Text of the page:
Sojourners at NY Theatre Workshop

Nine Part Nigerian Family Saga

By: - May 27, 2017

By Mfoniso Udofia
Directed by Ed Sylvanus Iskandar
New York Theater Workshop
In association with The Playwrights Realm
New York, New York
May 25, 2017
Photos by Joan Marcus courtesy New York Theatre Workshop

The New York Theater Workshop mounts consistently first-rate productions of interesting plays, some new and some old.

Currently running are two plays which are part of a proposed nine play saga of a Nigerian family, members of which arrived in this country as civil war raged in their home country between 1967 and 1970.  The play is set in the late 1970s.

The American oil company Shell had started doing business in Nigeria in 1956. Oil changed the political dynamic in Nigeria. Their cache of black lucre made some Nigerians very wealthy. Unfortunately, it did not impact on society at large as it has in Norway for instance.

At a time when immigrants are a crucial topic in the US, the Nigerians are an interesting group. They tend to be highly educated or make sure that they become so. When they arrive in the US, they get on the citizenship track faster than other immigrant groups.

Yet, as the playwright Udofia develops her saga, America is not true to the imagined dream. The men are not up to the husband/father role. Children are not hugged in the arms of a community, as they are in compounds in Nigeria.

Most Nigerians in the US live in Texas, New York City and Maryland.   Sojourners, the first drama in the saga, takes place in Texas. A small gas station cubicle in which the matriarch of an American Nigerian family is trying to get her footing, dramatizes the connection between the underlying theme of oil in the US and Nigeria.

As the play opens, Abasiama Ekpeyoung looms up at the lip of the stage. She is as central to the scene and will be to the saga. Portrayed by Chinasa Ogbuagu with magnificent personal power under the most trying circumstances, she shows why we are a beacon for immigrants and what the best of our immigrant population can be.

Abasiama assumes that her husband, who was chosen by her father in an arranged marriage, is working as hard as she is to get a degree in economics. Her degree will be in biology. She is currently the only bread winner, even while heavy with child, working the night shift at a Texas gas station.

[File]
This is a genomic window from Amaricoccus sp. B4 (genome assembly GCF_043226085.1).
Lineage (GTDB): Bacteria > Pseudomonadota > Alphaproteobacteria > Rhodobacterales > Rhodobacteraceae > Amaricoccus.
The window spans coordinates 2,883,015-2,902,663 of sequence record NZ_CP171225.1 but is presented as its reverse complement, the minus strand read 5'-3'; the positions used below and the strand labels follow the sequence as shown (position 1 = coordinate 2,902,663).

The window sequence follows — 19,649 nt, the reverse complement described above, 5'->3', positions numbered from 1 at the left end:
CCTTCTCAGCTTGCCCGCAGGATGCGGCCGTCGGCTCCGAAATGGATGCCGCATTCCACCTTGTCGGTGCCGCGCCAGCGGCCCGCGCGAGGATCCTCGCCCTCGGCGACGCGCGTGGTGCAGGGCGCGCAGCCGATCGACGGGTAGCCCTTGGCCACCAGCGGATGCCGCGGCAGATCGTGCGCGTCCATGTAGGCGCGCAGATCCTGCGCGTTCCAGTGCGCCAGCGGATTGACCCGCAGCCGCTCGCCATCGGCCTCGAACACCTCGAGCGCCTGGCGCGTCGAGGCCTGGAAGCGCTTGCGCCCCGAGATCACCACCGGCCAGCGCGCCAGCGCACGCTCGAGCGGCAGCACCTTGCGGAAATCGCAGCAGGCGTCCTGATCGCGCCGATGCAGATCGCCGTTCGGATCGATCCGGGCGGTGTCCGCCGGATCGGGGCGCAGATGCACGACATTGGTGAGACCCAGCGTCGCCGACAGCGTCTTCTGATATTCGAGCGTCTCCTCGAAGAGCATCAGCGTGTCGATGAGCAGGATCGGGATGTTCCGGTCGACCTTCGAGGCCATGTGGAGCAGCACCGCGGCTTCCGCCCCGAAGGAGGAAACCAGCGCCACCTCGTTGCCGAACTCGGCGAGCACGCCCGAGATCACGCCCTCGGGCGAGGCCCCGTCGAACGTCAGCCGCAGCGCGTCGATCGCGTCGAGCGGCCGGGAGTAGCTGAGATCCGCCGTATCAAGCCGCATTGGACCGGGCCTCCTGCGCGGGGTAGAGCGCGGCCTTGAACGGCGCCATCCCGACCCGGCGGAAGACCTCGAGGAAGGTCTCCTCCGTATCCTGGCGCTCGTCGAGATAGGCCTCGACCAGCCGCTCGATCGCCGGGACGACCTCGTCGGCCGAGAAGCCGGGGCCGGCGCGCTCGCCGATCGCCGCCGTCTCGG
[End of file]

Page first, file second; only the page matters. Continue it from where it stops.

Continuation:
It is easy to see why Abasiama fell for Ukpong. He slithers, he dances, he is full of life and fun. An old Victrola sits on a table to the left of the sofa and he lifts and drops its arm on Motown hits. He attempts to seduce his near-term wife and distract her from the fact that in four years he has only fourteen credits from school. She is in the meanwhile charging through to academic completion.

Hubert Point-Du Jour as he husband is a thoroughly physical actor. None of his gestures are add-ons. They are part of some action line that courses through his body and erupts in tiny hand gestures and large body thrusts, among a seemingly-endless repertoire of movement.

His competition for the heart of Abasiama is Disciple Ufot. He is praying for the power to write three sentences on his Selectric typewriter and thanks God when they come.

He may be a member of the Nigerian Episcopal church in America. There are 3 million members of the original American Episcopal Church. There are 18 million members of the Nigerian Episcopal church. It split off from its American branch and has gained traction by banning gay priests.

Marvelous background music from Fleetwood Mac, Sam Cook and disco fill the Ekpeyoung home in a sound design by Jeremy S. Bloom. A hovering pane of glass above the set reflects light and water. A turntable changes the scene from the Ekpeyoung’s living room to Disciple’s and then the gas station booth. Jason Sherwood created the setting. 

Chinaza Uche plays the role of Disciple with a certain officiousness. This is appropriate because he is reliable and Abasiama comes to relish his presence. He had been passing by the gas station late at night when Abasiana went into labor. She is assisted by a street walker who will become her friend as time passes. Lakisha Michelle May swaggers with invitation in her short, short, boots, long legs bared for action and dashing dreads.

As the drama unfolds, each character takes or leaves her place Abasiama's constellation. Ukpong is MIA when the baby comes while Moxie and Disciple assist. In the one rather obvious touch in the play, they both have been abandoned by parents and want to help the newborn secure a place in the world.  

A shockingly accurate comment on American child rearing shows the Disciple entering the hospital with a stuffed toy. He comments that Americans rear children with stuffed toys. “And they say we are backward!”

Do we have a Nigerian-American Buddenbrooks in the making on stage?